Hiring a Painting Contractor

Devise a gameplan for painting inside and outside your house and learn how to recognize a good paint job. Figure on spending more time planning the project than actually applying the paint.

By Gene And Katie Hamilton

The closest thing to magic is the way a fresh coat of paint transforms a room or a whole house inside and out. Painting a room unifies the space with a splash of color and gives it a fresh clean look. A new coat of paint on the exterior of an ordinary home can make it a traffic stopper. To get the most out of hiring a painting contractor take some time to think through your goal and plan the project. Take notepad in hand and make a gameplan so you'll get the most accurate estimate and the best looking results.

Gameplan for Painting Rooms
  1. Decide how many rooms need painting and choose a color scheme. Find a paint retailer with color charts to get a feel for the colors you like. Use these as a reference when you're talking to a contractor so you have an example of the colors you like.
  2. Take a walk around the rooms and note if there are any stains, large holes or repair work that's needed. When talking with a contractor get their expert advice about any preliminary work that's needed.
  3. If your project is more complex and involves hiring other tradesmen, make sure the painter knows so all phases of the job mesh. Figure that painting the walls should be one of the last jobs scheduled after behind-the-walls work like plumbing and electrical are completed and before wallpapering.
Gameplan for Painting the Exterior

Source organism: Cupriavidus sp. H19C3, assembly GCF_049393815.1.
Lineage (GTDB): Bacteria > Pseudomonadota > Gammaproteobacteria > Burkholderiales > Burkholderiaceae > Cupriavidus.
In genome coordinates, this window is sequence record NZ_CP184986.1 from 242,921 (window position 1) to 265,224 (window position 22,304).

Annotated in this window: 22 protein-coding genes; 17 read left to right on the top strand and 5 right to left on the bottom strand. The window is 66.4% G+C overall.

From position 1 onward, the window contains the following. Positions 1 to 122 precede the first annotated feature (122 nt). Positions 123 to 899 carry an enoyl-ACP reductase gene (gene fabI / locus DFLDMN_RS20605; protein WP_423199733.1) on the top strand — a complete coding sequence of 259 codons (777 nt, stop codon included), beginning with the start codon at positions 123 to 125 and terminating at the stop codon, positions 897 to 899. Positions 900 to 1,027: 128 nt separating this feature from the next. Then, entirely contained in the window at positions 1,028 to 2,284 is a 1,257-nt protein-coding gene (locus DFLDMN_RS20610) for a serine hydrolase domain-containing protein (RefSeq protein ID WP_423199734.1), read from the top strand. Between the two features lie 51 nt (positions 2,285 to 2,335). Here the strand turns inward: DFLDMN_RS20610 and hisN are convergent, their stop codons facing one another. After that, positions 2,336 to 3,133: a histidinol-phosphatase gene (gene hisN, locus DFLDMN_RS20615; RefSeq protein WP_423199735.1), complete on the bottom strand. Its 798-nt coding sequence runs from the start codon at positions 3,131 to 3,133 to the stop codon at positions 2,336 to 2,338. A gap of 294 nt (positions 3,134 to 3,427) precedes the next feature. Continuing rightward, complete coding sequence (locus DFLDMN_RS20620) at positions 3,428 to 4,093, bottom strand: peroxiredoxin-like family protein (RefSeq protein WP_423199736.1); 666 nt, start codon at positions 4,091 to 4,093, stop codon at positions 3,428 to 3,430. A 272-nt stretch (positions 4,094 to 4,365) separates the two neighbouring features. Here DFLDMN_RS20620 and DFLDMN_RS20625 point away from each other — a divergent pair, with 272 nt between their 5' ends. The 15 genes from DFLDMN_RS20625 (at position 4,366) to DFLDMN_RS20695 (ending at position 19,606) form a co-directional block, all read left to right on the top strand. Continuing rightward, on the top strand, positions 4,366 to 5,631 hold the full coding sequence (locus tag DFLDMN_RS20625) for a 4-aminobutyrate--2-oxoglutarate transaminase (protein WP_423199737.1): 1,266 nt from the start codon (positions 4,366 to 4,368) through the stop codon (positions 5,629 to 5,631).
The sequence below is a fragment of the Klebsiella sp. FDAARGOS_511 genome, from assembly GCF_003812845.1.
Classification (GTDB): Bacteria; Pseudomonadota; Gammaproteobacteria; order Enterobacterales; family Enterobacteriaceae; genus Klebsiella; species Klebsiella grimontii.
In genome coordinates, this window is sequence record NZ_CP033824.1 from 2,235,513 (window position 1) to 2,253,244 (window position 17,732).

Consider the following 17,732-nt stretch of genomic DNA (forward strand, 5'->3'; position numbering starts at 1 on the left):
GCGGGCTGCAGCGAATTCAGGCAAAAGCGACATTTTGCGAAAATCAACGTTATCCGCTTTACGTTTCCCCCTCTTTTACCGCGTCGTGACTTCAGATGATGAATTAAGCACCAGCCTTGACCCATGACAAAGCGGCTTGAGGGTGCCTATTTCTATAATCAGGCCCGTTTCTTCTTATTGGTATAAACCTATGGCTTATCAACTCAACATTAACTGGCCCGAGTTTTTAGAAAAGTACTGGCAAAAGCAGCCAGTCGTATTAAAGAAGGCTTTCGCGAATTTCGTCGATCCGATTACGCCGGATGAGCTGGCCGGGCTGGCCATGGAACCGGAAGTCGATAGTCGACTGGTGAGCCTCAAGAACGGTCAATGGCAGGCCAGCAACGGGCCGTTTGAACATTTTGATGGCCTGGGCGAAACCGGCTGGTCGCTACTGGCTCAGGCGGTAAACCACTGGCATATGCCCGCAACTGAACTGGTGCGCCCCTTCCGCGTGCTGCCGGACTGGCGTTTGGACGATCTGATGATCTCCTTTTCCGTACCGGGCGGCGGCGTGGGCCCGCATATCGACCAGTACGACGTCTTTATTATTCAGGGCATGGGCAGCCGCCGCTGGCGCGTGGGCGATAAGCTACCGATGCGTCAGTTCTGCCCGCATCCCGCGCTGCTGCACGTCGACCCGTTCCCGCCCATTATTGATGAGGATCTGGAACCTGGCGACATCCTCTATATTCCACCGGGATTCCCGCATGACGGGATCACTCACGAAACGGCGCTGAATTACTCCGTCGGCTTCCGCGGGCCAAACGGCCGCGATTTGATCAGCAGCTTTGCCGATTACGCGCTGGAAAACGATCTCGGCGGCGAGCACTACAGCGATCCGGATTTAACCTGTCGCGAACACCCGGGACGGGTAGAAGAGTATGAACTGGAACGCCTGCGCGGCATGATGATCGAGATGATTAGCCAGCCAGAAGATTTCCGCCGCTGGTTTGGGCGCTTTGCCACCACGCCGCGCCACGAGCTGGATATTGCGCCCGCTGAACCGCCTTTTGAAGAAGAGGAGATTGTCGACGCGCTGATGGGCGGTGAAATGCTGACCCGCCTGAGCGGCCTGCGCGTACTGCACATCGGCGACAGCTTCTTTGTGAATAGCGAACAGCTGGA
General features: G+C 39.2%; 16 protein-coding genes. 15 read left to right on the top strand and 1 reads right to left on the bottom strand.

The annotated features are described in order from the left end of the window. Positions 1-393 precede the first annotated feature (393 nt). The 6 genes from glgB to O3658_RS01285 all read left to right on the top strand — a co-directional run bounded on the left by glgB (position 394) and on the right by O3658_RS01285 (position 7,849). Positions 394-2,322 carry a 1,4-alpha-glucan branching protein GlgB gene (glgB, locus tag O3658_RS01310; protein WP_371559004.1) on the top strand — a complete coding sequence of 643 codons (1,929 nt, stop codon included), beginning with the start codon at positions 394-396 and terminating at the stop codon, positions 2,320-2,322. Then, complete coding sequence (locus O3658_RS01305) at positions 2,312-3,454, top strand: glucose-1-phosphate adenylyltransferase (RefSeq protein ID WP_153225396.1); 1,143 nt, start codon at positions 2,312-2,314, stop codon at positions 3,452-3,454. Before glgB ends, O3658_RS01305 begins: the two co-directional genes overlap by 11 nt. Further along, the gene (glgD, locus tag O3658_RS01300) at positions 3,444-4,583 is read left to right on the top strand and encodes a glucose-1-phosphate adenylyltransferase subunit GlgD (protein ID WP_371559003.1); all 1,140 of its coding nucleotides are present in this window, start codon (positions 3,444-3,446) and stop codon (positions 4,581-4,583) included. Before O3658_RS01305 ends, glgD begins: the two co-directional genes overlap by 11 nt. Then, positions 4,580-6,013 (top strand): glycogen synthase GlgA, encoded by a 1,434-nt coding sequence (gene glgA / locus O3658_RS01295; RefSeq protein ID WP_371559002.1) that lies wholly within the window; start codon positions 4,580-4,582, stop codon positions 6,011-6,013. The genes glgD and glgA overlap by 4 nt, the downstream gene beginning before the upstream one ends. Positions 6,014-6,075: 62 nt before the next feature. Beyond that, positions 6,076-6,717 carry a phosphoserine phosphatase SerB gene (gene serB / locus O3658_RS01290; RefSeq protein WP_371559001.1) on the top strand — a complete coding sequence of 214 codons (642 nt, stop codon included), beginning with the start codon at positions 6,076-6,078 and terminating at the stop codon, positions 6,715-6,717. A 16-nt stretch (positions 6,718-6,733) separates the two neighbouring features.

1. Choose the color scheme in either of these ways. Paint manufacturers create brochures of coordinated color palettes, usually 3-4 colors that look good together. Pick them up wherever paint is sold. Go to their Websites where you'll find interactive tools to let you see what a paint scheme will look like with the click of your mouse. Scout neighborhoods and use a digital camera or your cell to take pictures of houses painted in colors that appeal to you.
  2. Plan ahead. Painting outdoors is determined by the weather so be flexible with timing. This is especially important in cold or rainy climates when the painting season is limited.
  3. A painting contractor can't paint siding without getting very close to the shrubbery and landscape material surrounding the house. Make sure you and the contractor agree on how they'll be protected from ladders and scraped paint chips.
Telltales of a Good Paint Job
  • To inspect an interior or exterior paint job, look at all the painted surfaces. The paint coverage should be even and have an overall consistent finish.
  • Where different paint finishes or colors meet like woodwork joining walls or a joint at the wall and ceiling, the line should be sharp and straight.
  • Look for signs of inadequate preparation, such as peeling and flaking paint or cracked window glazing.
  • good paint job leaves no telltales signs of paint splatters on the floor or outside on a driveway or shrubbery.
A good contract for a paint job includes the following:
  • Specific rooms, siding, windows, surfaces, etc. to be painted
  • Paint and primer brands with grade, colors, gloss and base; how they'll be applied; and the number of coats
  • Type of caulk to be used and the extent of caulking to be done
  • Specific preparation and repair work (i.e. wall cracks, broken glass panes) to be completed
  • How the site will be protected from spills, splatters and over spray and who is responsible for removing them
  • Who is responsible for moving furniture and cleaning up
  • Total cost, payment schedule and start and completion dates

If you don't have the time or desire to paint, you can find a painting contractor who has the skills and tools to do it right. Click Home Advisor, a free referral service that matches homeowners with local qualified contractors.

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